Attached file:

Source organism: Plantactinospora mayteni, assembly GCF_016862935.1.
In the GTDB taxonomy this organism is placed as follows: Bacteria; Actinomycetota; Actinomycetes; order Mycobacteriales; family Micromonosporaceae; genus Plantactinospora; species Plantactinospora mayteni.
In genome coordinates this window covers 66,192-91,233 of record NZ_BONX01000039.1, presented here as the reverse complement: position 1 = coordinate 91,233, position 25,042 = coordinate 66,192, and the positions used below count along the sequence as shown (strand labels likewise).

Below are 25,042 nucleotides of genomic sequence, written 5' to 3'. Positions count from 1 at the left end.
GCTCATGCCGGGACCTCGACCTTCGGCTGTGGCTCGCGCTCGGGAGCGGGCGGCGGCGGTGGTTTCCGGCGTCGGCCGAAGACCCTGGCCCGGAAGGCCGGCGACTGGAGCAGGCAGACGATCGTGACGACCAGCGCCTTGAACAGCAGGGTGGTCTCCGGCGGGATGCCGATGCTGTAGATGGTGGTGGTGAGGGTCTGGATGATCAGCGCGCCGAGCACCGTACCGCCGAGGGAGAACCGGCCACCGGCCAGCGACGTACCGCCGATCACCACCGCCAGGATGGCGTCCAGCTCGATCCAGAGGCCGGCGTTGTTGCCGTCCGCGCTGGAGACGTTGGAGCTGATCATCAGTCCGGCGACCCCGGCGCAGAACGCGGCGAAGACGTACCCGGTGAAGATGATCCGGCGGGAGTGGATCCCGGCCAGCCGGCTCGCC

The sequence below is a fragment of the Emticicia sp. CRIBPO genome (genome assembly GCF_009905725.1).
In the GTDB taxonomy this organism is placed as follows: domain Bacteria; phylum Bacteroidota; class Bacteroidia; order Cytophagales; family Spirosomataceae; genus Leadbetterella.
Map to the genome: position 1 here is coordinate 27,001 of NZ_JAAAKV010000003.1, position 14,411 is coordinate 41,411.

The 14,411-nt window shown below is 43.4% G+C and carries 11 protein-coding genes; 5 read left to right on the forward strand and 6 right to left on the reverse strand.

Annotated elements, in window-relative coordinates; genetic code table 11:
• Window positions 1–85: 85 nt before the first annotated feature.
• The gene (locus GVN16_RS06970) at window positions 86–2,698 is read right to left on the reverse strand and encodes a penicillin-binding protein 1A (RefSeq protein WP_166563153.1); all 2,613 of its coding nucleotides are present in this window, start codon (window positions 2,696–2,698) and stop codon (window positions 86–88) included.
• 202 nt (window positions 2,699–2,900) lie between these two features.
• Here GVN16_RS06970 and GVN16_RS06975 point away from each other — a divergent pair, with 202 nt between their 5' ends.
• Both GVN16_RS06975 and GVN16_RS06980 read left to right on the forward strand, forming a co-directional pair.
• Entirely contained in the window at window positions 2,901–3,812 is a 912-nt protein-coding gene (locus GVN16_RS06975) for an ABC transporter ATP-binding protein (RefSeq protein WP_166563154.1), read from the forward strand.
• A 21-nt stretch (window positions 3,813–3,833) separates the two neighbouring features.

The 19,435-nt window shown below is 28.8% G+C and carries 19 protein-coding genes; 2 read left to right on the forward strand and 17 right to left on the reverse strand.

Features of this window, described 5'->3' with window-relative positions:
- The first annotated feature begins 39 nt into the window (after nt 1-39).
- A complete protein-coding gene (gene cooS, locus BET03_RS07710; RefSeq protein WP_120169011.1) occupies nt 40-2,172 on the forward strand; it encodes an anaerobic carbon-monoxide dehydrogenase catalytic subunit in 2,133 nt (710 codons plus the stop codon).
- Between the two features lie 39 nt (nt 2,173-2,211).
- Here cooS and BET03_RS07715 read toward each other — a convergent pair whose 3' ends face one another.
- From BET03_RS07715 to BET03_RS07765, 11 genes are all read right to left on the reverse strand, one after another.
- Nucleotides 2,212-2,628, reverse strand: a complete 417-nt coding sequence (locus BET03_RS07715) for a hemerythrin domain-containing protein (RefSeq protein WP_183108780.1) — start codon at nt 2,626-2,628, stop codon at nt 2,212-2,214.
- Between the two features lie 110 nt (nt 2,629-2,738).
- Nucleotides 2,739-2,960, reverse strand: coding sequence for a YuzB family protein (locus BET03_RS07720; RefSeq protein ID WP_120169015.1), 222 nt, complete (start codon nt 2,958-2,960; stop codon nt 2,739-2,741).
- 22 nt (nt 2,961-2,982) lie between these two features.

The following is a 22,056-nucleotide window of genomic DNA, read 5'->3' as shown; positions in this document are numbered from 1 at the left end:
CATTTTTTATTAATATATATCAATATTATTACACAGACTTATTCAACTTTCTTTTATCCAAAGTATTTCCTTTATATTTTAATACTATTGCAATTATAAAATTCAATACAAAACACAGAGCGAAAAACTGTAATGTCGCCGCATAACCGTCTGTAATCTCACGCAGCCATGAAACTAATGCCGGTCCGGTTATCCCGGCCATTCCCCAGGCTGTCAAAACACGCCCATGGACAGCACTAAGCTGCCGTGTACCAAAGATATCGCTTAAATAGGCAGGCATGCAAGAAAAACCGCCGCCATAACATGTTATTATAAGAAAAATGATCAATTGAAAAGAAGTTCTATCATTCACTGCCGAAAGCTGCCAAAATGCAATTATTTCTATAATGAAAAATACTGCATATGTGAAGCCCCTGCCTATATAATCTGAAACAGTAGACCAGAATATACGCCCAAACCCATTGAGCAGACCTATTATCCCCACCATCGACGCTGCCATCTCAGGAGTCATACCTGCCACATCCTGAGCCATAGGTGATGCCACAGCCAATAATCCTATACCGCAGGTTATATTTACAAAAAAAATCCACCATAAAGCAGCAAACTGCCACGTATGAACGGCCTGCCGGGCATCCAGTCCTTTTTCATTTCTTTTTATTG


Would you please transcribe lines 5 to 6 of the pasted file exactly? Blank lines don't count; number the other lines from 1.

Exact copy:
GCTCATGCCGGGACCTCGACCTTCGGCTGTGGCTCGCGCTCGGGAGCGGGCGGCGGCGGTGGTTTCCGGCGTCGGCCGAAGACCCTGGCCCGGAAGGCCGGCGACTGGAGCAGGCAGACGATCGTGACGACCAGCGCCTTGAACAGCAGGGTGGTCTCCGGCGGGATGCCGATGCTGTAGATGGTGGTGGTGAGGGTCTGGATGATCAGCGCGCCGAGCACCGTACCGCCGAGGGAGAACCGGCCACCGGCCAGCGACGTACCGCCGATCACCACCGCCAGGATGGCGTCCAGCTCGATCCAGAGGCCGGCGTTGTTGCCGTCCGCGCTGGAGACGTTGGAGCTGATCATCAGTCCGGCGACCCCGGCGCAGAACGCGGCGAAGACGTACCCGGTGAAGATGATCCGGCGGGAGTGGATCCCGGCCAGCCGGCTCGCC

The sequence below is a fragment of the Emticicia sp. CRIBPO genome (genome assembly GCF_009905725.1).